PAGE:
Bees are an insect that you’ll, no doubt, be very familiar with. From a very young age, you will have seen them buzzing around your garden – “busy as a bee”. Sadly, the bee population has severely decreased in recent years, so it’s imperative to find ways of helping them. Where better to start than in your own garden?
In this article we’ll explain why bees matter so much, how you can help them, which bee friendly plants you can grow all year round, how it can help boost your wellbeing, and as a nod to the most famous of the species – the honeybee, we’ll share one of our favourite honey-based recipes for you to try at home.
Why does a bee friendly garden matter?
What did you have for breakfast this morning? A few grilled mushrooms and tomatoes with your eggs? Jam on fresh crusty bread? How about some fruit juice to wash it down? Surely bees didn’t help produce your breakfast if it didn’t include honey? In fact, bees are crucial in the production of most of the food we consume, including many fruits and vegetables.
Bees are amazingly built to pollinate, helping plants to grow, breed, and produce food. Bees keep the cycle of life turning by transferring pollen between flowering plants. In an article by Friends of the Earth, they explain that “Bees are crucial to our economy – without them it would cost UK farmers £1.8 billion a year to pollinate our crops. In a world without bees, our food would cost a lot more to produce and our economy would suffer.”
How can you help the bees?
Whilst many of the pesticides and destruction of open countryside have negatively affected the bee population, you can do wondrous things if you plan your garden with bees in mind. Did you know that there are over 200 species of bees? Only one of these is the honeybee, around 20 are bumblebees, and the rest are solitary bees. There are various ways to help the different species – here are a few easy ways you can start:
When you’re deciding which flowers to grow, try to put the bee at the forefront of your mind. Plants with lots of petals can be challenging for bees to penetrate. Look for flowers that are more open, so that it’s easier for your buzzing friends to access the pollen and nectar.
Consider an array of flowering plants that will fill your garden with beautiful colours and that are high in nectar and pollen for as many of the months of the year as possible. Focus on single stem flowers – this is because many cultivars have additional parts to them that make it difficult for pollinating insects to access the pollen and nectar.
The key is to find an array of flowers that bloom at different times. Gardeners’ World suggests the following are a good place to get started:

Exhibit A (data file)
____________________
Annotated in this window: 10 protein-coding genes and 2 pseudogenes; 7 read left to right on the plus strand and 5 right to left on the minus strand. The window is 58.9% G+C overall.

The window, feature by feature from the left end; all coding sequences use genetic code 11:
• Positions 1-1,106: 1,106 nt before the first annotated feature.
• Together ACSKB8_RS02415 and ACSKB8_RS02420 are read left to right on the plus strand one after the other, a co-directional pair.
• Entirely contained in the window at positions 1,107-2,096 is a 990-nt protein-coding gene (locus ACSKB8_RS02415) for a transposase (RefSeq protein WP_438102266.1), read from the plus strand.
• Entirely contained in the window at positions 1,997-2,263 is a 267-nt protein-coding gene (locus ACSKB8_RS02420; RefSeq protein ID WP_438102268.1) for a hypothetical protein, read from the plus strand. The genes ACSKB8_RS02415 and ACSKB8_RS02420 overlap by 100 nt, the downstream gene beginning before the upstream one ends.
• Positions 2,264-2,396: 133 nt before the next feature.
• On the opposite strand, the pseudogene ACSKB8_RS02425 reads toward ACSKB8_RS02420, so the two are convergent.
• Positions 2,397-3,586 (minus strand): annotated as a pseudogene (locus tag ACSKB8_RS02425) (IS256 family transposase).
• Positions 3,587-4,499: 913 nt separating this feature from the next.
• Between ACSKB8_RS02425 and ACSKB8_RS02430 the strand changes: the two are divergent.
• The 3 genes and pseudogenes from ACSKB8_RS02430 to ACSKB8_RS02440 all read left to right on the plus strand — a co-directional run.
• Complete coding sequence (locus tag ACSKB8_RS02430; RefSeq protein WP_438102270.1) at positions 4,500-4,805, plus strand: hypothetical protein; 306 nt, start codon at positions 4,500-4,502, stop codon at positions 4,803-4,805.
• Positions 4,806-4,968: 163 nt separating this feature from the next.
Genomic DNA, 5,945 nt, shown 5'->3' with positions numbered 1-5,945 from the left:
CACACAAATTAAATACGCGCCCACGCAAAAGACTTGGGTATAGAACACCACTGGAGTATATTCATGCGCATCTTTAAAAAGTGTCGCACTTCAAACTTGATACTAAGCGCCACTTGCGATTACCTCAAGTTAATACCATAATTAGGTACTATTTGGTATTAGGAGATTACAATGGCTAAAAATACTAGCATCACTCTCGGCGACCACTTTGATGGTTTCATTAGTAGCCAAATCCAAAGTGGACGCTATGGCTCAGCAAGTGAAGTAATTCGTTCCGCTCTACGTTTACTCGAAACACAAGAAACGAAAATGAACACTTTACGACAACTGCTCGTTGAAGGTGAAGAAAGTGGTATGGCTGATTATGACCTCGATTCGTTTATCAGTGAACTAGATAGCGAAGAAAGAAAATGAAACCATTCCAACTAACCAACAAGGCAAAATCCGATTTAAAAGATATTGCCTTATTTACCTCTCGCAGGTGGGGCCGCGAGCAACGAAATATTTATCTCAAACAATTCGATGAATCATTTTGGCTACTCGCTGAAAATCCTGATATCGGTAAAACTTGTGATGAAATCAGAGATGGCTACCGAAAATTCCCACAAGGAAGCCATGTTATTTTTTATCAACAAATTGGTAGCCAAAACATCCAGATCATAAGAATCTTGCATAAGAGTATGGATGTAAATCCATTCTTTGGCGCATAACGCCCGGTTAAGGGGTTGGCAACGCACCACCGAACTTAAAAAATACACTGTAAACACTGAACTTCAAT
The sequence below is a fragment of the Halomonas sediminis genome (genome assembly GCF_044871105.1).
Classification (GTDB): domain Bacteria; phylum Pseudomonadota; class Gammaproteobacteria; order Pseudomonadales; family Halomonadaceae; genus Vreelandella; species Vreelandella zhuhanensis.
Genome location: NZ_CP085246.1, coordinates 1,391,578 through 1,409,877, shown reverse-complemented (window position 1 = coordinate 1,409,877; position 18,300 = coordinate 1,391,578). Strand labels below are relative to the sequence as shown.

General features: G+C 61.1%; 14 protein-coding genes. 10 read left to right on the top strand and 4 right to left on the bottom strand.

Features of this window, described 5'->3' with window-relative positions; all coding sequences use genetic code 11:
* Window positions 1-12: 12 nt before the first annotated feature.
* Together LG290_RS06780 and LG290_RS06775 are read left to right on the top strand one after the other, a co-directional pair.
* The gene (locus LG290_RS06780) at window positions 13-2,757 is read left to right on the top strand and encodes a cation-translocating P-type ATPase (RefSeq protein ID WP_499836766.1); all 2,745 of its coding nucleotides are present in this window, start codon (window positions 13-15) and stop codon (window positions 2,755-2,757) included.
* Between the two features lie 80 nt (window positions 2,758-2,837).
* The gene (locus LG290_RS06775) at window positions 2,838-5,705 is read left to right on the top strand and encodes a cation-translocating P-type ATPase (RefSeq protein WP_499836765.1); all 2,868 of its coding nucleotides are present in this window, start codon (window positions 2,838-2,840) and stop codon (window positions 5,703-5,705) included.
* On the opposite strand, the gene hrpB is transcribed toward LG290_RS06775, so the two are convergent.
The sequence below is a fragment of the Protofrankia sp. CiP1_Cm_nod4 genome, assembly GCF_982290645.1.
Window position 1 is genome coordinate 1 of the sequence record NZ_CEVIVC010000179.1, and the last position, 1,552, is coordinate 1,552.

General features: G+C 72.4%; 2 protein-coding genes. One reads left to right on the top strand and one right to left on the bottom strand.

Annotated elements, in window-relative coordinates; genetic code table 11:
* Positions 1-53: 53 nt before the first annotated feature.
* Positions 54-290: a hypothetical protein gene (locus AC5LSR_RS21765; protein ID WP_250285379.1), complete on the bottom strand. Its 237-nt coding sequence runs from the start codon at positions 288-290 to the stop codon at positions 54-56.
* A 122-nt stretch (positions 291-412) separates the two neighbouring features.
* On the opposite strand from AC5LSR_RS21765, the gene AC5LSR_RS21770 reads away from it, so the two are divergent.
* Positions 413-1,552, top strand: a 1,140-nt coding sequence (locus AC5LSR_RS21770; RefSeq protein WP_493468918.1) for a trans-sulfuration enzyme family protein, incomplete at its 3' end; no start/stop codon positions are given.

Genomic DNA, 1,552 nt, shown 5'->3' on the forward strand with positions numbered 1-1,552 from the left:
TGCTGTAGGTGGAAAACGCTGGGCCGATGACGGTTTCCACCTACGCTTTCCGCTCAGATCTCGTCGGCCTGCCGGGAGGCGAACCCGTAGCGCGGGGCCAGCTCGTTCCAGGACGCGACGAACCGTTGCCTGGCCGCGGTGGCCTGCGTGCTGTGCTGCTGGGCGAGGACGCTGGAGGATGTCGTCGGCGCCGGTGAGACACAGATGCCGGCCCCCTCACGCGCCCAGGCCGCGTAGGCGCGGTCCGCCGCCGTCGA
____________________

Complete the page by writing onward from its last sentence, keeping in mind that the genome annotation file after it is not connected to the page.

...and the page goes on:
Spring: Flowering Cherry, Crab Apple, Hawthorn, Bugle, Daffodils, Pulmonaria, Sea Thrift, Alliums, Grape Hyacinth
Summer: Lavender, Agastache, Erysimum ‘Bowles’ Mauve’, Scabious, Comfrey, Foxgloves, Cardoon, Echinops
Autumn: Sedums, single-flowered Dahlias, Verbena Bonariensis, Japanese Anemones, Autumn Asters, Actaea Simplex
Winter: Snowdrops, Winter aconites, Ivy, Crocuses, Winter Honeysuckle, Hellebores, Mahonia, Clematis Cirrhosa
We’ve all seen them made by girl guide groups and scouting classes, and these little “bug-ingham palaces” really are helpful for many insects – including solitary bees. They’re a great way of inviting different species into your garden too. Gardeners’ World explains that “Solitary bees lay their eggs in the hollow cavities, leaving a small supply of food for the larvae to eat. The larvae then hatch, pupate and emerge from the stems. Always position bee hotels in full sun.”
If you’re looking for a way to help the queen bumblebee during her autumn and early winter hibernation, then you could create a bumblebee nest in an old plant pot. Creating a homemade, cosy safe haven would be a wonderful way to look after them. The Gardeners’ World website has a handy how-to guide for building your own bumblebee pot.
Alternative weed killers
Before you reach for the weed killer, consider the effect it will have on the pollinating insect population. We’re not saying to avoid it altogether, but perhaps try to find the ones that are lower in chemicals – more “bee friendly”, and spray at only certain times of the day. Eco Garden Solutions recommend that when weed killer is absolutely necessary, it’s best to do it in the colder hours of the day.
They also recommend some alternative options to weed killer if you have the inclination to be a bit experimental. They suggest homemade products made from Neem oil, vinegar, Epsom salt, castile soap, essential oils, and chrysanthemum work well on weeds, whilst also being friendly to the bee population.
Boost your wellbeing
Don’t forget, working in your garden is a fabulous way to boost your mental and physical wellbeing. Whilst working in your garden you will also be lowering stress, gaining a sense of achievement, increasing your intake of fresh air, awakening your senses, and creating home-grown nutrition. To find out more about why gardening is so good for you, read our article “5 Benefits of Gardening” in our Spring Home Comforts book – you can either request a printed copy, or view it online by clicking here.
You should also ensure you are looking after your posture whilst planting those bee friendly blooms, read our article “Posture in Gardening” to learn more about how you can do that.
Using honey in recipes
When anyone mentions bees, your mind will probably go to one of the most famous of the species – the honeybee. Everyone loves some delicious honey on fresh toast, but did you also know that honey is a great way of decreasing your refined sugar intake? There is a multitude of ‘low sugar’ recipes you can try, but you can find one of our favourites here.